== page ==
Our Words Can Heal
I am part of the LGTBQ+ community. I have been my entire life. But I wasn’t courageous enough to join this brave community until I was 40 years old.
At 40, I was a virgin. I am still a virgin according to the heterosexual meaning of the word. When someone says they are a virgin, it has historically meant that they had never had sex with a person of the opposite sex. So in that case, I am still a virgin.
It’s 2021 and there are people in my life who still make fun of gay people. They make side comments and tease others who have close same-sex friendships. Maybe they don’t really believe the jokes they make, but they still make them.
For heterosexual persons, they have had it easy compared to those in the LGBTQ+ community. Sadly, many of them don’t have a clue how easy they’ve had it. Sure maybe they had to deal with peer pressure and the fallout from lying to their parents for their adolescent sexual behavior, but many will never put themselves in the shoes of those of us who are not heterosexual. They may never choose to be curious about what it is like to be teased, bullied, harassed, judged and even worse, killed for who they are and who they choose to love.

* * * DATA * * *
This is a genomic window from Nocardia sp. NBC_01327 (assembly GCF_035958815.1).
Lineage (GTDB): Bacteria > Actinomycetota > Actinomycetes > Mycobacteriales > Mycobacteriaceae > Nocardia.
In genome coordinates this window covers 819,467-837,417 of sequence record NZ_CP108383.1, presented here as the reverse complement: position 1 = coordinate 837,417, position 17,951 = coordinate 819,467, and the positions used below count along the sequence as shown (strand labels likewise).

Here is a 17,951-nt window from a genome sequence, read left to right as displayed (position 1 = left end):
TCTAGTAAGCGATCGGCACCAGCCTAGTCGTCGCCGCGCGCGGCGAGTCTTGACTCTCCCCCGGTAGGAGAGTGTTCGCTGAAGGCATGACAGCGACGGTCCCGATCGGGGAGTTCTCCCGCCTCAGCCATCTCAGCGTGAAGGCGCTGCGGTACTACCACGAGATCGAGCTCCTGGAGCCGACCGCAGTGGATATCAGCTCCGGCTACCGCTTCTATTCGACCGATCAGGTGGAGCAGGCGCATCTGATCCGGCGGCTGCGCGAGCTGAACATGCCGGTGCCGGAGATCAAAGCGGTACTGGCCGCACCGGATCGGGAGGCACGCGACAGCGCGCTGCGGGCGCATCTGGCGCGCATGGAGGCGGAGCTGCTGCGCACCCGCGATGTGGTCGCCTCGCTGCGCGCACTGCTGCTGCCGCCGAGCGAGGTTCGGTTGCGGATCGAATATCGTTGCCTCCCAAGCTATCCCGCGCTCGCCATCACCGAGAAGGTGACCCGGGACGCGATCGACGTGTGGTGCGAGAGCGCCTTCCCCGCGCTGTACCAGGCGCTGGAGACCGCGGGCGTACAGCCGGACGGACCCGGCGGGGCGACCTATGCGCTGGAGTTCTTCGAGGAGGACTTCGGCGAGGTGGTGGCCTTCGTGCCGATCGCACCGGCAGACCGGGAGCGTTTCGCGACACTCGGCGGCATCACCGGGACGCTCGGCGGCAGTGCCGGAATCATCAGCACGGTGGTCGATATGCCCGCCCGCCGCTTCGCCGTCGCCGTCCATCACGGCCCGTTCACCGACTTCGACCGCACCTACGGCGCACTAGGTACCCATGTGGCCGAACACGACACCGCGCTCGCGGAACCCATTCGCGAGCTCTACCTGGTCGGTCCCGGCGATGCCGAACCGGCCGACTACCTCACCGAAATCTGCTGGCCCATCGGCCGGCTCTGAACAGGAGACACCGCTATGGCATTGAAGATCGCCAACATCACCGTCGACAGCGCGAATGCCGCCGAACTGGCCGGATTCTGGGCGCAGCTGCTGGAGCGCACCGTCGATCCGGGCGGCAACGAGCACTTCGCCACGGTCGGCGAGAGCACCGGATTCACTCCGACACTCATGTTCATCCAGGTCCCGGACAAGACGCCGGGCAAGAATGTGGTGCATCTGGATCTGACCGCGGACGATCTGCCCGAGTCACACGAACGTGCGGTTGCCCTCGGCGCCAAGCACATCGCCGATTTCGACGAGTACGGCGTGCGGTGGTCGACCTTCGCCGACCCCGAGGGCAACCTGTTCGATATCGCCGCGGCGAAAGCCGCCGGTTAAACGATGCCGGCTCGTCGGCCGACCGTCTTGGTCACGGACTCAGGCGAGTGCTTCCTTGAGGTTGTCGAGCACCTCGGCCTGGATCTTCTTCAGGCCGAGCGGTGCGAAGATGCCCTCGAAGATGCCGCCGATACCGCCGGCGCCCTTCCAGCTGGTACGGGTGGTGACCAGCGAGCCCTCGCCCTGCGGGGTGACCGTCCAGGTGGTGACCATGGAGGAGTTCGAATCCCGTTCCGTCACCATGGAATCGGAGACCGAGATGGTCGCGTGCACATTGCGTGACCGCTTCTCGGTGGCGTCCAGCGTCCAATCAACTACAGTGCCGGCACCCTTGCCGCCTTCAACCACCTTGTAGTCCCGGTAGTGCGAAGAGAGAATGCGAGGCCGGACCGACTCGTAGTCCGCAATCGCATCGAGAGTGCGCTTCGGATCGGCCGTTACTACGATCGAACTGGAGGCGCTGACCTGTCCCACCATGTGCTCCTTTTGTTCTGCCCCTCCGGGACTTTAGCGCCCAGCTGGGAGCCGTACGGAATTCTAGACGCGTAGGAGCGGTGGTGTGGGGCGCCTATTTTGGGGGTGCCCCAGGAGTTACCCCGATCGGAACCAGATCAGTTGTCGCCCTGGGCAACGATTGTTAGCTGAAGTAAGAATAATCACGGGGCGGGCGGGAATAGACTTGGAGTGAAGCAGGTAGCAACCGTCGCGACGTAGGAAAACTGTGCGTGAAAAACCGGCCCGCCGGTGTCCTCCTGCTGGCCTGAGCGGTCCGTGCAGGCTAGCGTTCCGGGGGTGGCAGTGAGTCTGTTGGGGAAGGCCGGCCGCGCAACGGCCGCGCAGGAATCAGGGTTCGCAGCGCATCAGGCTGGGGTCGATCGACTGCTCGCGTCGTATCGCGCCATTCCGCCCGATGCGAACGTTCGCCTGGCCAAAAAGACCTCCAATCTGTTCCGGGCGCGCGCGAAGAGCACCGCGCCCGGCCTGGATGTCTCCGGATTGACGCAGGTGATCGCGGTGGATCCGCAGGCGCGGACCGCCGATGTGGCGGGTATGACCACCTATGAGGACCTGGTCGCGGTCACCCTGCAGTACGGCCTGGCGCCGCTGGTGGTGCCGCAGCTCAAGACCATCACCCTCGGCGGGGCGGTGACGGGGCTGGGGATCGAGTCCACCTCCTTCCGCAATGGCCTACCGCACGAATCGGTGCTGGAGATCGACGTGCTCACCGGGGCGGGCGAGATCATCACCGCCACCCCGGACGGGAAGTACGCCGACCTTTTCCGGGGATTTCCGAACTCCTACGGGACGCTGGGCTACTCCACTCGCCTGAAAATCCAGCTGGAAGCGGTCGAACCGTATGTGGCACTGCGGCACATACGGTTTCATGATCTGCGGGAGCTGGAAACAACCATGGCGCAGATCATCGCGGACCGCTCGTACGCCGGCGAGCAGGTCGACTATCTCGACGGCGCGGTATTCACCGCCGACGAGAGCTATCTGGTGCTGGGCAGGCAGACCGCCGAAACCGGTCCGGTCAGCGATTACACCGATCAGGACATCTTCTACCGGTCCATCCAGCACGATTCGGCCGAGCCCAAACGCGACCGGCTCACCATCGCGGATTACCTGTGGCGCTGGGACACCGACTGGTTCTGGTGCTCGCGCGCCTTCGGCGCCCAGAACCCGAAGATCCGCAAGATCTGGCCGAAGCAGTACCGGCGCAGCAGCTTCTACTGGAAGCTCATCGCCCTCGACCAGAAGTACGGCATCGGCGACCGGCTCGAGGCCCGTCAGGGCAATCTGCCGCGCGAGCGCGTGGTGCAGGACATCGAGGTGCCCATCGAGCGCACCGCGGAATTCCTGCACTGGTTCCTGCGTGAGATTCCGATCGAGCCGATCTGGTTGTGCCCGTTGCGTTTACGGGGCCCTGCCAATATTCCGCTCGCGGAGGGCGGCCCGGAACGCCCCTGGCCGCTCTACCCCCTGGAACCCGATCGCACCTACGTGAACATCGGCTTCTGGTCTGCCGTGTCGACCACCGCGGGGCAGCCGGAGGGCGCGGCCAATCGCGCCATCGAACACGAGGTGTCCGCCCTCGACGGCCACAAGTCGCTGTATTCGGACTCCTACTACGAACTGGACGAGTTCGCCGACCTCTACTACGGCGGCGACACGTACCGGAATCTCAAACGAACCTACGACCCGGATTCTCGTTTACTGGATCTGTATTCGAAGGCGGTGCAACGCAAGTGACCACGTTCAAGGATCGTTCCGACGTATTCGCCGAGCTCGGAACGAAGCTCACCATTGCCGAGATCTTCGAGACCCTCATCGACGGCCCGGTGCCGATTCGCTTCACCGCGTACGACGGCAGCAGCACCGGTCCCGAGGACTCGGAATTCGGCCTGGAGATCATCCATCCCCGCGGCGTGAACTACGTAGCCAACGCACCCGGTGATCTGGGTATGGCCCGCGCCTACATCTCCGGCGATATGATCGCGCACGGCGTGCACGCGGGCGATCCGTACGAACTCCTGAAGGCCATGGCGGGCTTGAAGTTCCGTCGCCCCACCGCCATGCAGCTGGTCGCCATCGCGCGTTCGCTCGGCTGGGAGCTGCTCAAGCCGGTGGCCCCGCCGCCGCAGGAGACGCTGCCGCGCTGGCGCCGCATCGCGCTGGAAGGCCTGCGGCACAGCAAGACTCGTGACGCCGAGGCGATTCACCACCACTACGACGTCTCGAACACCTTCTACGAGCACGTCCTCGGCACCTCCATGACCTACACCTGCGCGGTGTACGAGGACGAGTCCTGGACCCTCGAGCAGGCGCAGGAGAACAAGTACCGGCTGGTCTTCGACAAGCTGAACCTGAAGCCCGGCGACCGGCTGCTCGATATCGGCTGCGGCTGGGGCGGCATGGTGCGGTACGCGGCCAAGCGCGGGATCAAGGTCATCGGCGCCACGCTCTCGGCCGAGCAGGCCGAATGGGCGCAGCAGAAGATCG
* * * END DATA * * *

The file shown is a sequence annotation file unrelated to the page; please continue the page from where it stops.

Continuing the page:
When I was growing up in the church, there was a scripture that was often quoted: You will know them by their fruits. Are grapes gathered from thorns, or figs from thistles? In the same way, every good tree bears good fruit, but the bad tree bears bad fruit. Thus you will know them by their fruits. Matthew 7:15-20 (paraphrased).
My prayer is that each of us can have grace for one another, no matter who we are or who we choose to love. God, please wake each of us up and show us how to love one another. We need one another and we need to realize the impact our words, actions and behaviors have on us and those around us.
I leave you with Proverbs 12:18:
There is one whose rash words are like sword thrusts, but the tongue of the wise brings healing.
May we bring healing to this world by bringing healing through our words. We have the ability to bring healing to our partners, spouses, children, friends, co-workers, grandchildren, brothers, sisters, and even strangers by simply speaking words that bring healing.